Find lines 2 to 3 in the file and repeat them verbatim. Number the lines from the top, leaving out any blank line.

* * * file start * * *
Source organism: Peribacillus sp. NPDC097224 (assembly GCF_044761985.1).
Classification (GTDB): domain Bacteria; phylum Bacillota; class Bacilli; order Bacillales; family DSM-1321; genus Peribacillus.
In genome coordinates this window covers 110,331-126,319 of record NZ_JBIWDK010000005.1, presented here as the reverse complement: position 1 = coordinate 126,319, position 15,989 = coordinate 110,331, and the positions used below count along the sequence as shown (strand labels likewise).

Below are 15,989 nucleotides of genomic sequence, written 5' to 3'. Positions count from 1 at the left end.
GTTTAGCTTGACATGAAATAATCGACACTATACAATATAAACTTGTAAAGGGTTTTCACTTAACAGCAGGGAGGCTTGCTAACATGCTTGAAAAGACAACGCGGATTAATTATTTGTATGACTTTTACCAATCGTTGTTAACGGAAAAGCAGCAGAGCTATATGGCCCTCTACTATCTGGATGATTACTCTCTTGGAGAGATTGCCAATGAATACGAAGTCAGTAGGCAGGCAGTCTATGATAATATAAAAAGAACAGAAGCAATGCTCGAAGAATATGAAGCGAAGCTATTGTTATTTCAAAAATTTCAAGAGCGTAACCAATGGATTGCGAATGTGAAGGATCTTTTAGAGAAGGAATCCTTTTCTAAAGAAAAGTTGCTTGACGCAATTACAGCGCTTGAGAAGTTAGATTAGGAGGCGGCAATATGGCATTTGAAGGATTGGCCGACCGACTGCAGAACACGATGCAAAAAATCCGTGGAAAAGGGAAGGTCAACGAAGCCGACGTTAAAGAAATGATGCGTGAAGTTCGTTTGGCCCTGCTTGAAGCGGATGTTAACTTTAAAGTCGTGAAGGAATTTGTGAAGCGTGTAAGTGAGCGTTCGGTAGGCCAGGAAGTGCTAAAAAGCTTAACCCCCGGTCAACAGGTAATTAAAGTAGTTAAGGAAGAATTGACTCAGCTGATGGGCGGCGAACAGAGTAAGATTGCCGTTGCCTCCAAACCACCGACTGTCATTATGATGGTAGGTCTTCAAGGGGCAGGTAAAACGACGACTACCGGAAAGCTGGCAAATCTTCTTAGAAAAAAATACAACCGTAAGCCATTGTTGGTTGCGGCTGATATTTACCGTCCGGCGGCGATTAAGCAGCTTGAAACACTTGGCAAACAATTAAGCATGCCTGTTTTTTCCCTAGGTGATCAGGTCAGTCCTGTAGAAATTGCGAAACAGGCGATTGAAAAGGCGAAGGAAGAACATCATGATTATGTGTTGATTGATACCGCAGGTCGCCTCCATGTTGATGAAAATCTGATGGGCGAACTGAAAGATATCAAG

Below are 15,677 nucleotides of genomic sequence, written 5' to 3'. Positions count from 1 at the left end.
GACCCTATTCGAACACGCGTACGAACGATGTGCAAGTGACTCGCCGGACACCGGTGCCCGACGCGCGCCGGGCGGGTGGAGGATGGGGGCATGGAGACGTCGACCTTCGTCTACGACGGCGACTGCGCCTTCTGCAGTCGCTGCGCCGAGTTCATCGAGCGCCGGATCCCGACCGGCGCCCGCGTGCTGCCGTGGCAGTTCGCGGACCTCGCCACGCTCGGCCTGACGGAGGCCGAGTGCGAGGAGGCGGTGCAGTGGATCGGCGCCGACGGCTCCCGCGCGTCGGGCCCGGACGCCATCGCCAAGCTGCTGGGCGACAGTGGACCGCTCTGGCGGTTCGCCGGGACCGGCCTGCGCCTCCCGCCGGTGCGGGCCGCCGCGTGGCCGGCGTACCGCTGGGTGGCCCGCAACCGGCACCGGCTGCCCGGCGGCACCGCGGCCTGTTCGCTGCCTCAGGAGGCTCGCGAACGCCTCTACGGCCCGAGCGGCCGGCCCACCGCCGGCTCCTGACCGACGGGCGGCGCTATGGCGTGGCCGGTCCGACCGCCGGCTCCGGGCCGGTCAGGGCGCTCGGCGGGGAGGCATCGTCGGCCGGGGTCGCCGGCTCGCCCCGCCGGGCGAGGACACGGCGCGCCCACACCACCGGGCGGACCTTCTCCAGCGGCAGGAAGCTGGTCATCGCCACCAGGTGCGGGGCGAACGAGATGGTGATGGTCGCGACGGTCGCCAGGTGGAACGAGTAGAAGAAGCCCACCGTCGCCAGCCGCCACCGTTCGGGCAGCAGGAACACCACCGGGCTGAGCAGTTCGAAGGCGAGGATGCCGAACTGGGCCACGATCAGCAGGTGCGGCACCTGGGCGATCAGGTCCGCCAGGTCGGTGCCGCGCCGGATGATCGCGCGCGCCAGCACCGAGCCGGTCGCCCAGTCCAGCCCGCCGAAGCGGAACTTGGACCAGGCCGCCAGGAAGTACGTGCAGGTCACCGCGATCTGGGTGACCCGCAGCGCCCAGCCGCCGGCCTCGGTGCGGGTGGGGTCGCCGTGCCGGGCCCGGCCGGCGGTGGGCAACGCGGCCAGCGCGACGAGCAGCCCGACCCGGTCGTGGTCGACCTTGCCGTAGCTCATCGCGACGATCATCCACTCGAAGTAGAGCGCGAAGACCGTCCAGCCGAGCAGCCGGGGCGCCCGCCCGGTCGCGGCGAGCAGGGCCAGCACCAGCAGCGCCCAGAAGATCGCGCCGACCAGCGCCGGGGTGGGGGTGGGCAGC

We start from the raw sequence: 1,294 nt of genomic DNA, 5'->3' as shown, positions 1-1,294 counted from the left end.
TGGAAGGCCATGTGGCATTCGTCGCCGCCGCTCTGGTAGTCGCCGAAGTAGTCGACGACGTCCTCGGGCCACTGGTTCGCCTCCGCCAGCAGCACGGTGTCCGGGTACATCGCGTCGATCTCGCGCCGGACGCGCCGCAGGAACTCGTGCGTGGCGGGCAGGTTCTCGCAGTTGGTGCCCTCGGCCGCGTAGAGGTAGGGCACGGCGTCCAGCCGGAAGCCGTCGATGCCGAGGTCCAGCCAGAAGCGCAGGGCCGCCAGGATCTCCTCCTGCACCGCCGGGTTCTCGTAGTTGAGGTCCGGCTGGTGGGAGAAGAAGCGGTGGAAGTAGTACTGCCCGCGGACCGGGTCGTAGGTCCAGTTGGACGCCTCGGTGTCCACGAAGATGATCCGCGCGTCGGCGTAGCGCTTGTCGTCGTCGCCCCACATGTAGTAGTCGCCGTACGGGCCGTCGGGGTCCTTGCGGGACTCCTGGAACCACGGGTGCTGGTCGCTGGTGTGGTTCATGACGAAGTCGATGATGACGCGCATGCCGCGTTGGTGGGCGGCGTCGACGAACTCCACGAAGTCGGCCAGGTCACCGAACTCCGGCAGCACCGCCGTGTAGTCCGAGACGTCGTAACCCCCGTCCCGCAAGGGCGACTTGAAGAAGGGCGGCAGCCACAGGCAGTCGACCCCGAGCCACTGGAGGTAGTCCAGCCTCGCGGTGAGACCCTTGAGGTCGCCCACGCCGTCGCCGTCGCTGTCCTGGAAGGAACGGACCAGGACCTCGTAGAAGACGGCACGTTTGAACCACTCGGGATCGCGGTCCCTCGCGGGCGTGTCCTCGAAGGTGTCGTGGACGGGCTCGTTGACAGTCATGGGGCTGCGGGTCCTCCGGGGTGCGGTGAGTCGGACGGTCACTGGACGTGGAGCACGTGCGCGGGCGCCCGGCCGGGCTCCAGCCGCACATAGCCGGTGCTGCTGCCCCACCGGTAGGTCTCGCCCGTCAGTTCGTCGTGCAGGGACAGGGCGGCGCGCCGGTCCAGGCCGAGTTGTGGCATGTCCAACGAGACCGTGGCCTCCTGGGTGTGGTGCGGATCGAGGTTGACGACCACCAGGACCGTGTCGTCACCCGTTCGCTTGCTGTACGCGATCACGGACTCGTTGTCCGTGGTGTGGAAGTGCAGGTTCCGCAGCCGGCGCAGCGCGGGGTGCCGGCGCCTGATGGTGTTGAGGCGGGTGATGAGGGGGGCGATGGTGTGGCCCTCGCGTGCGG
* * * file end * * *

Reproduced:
Classification (GTDB): domain Bacteria; phylum Bacillota; class Bacilli; order Bacillales; family DSM-1321; genus Peribacillus.
In genome coordinates this window covers 110,331-126,319 of record NZ_JBIWDK010000005.1, presented here as the reverse complement: position 1 = coordinate 126,319, position 15,989 = coordinate 110,331, and the positions used below count along the sequence as shown (strand labels likewise).